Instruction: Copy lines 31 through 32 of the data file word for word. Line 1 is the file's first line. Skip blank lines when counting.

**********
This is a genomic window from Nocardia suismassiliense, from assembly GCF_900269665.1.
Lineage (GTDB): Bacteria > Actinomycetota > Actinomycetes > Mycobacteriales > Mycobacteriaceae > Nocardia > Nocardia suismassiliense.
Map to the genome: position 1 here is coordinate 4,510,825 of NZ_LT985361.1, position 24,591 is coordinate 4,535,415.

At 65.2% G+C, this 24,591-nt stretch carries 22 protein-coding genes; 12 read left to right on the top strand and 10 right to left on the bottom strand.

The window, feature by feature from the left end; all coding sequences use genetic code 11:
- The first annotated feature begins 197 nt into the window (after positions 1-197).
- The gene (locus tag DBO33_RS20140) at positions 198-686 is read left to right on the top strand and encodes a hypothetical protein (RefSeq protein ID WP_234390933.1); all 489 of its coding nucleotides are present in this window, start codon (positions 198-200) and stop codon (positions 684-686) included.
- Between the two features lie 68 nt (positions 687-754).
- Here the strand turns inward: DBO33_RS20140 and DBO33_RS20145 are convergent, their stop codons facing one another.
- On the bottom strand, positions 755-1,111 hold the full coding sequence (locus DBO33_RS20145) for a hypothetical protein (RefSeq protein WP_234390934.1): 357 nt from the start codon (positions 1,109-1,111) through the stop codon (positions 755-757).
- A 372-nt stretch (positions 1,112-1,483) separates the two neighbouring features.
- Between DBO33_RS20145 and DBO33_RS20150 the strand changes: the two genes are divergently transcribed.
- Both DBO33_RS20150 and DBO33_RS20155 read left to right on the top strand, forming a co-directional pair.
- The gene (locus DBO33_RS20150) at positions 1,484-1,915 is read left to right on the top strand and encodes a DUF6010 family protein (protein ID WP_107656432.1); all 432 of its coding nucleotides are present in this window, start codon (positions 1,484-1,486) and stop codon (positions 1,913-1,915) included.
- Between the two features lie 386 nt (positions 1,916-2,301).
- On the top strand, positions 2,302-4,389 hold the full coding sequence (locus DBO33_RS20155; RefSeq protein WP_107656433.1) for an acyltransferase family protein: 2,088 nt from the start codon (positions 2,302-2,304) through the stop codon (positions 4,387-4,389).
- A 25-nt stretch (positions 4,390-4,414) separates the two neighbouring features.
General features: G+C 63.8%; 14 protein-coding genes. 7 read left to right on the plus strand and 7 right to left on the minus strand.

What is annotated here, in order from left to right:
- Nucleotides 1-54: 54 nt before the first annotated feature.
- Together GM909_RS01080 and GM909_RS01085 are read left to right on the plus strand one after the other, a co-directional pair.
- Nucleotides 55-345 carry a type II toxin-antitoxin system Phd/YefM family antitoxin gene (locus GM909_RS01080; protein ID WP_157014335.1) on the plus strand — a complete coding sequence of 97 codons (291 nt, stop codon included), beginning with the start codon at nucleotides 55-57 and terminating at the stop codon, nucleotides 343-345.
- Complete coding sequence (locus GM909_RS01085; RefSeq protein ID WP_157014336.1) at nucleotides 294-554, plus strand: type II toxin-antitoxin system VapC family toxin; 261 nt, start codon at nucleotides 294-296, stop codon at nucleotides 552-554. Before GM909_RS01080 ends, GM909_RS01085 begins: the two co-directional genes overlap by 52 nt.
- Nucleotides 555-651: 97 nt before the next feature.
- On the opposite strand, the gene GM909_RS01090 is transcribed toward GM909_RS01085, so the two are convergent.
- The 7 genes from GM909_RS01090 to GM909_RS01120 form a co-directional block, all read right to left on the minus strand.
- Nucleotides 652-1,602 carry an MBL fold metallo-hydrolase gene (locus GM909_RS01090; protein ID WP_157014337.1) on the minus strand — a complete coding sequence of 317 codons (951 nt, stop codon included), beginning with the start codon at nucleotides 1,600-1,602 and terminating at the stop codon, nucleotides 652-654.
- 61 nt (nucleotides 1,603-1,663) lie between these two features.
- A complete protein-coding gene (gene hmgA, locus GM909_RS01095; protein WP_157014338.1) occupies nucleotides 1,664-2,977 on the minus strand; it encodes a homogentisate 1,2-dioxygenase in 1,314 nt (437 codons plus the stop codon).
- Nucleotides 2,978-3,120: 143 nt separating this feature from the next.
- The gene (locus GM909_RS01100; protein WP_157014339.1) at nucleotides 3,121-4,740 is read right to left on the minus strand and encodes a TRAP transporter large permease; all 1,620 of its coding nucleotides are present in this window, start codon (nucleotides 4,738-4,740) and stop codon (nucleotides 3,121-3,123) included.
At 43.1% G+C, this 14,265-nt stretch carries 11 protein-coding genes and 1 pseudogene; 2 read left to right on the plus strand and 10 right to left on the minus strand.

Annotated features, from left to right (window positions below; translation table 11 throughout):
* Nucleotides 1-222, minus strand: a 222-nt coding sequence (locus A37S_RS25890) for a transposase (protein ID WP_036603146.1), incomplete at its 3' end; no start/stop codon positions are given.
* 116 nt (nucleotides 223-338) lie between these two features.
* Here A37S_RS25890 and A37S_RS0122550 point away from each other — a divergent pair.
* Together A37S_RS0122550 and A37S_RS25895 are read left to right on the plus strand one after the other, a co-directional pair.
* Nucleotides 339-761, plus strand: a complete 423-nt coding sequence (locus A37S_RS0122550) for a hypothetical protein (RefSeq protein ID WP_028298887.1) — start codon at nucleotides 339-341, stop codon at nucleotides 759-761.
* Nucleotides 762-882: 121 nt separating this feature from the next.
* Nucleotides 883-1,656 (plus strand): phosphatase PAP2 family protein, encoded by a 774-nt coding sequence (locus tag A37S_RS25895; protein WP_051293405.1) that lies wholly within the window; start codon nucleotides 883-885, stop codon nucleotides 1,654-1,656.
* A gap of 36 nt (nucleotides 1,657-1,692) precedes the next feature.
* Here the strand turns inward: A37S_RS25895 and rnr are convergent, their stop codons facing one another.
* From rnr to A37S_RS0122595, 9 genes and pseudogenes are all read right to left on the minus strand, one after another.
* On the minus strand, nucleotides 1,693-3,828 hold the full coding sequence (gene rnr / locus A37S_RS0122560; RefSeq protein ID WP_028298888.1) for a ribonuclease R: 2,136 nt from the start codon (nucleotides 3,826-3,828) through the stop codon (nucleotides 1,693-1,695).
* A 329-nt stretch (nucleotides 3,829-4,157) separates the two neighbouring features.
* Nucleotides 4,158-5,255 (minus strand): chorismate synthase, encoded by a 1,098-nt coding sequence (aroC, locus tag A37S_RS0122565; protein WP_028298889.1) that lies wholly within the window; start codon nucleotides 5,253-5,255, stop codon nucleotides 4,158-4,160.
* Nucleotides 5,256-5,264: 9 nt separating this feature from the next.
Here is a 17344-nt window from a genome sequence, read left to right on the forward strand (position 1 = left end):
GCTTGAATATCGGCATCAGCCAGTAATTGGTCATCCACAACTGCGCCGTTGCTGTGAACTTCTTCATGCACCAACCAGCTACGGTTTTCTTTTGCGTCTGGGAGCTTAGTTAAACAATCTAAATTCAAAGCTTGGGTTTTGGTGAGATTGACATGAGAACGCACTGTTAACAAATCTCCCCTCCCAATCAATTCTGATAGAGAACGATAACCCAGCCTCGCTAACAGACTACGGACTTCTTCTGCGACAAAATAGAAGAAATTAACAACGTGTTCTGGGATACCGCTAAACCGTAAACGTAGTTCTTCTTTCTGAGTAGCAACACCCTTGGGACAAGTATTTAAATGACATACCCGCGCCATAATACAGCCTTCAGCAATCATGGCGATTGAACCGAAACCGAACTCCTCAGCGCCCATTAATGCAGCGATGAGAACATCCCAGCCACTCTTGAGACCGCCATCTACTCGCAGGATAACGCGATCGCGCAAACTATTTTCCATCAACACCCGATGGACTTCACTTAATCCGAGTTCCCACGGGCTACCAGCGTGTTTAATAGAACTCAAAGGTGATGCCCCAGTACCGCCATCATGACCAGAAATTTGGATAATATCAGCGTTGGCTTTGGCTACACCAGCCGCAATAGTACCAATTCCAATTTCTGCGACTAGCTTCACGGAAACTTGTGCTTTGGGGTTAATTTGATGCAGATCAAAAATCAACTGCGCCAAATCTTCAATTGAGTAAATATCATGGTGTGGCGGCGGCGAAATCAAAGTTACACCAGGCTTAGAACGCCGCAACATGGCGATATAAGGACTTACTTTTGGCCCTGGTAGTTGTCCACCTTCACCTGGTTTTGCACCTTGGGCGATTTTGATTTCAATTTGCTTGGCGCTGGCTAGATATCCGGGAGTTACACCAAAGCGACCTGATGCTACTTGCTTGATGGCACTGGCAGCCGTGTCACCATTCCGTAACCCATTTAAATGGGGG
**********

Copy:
- The gene (locus GM909_RS01100; protein WP_157014339.1) at nucleotides 3,121-4,740 is read right to left on the minus strand and encodes a TRAP transporter large permease; all 1,620 of its coding nucleotides are present in this window, start codon (nucleotides 4,738-4,740) and stop codon (nucleotides 3,121-3,123) included.
At 43.1% G+C, this 14,265-nt stretch carries 11 protein-coding genes and 1 pseudogene; 2 read left to right on the plus strand and 10 right to left on the minus strand.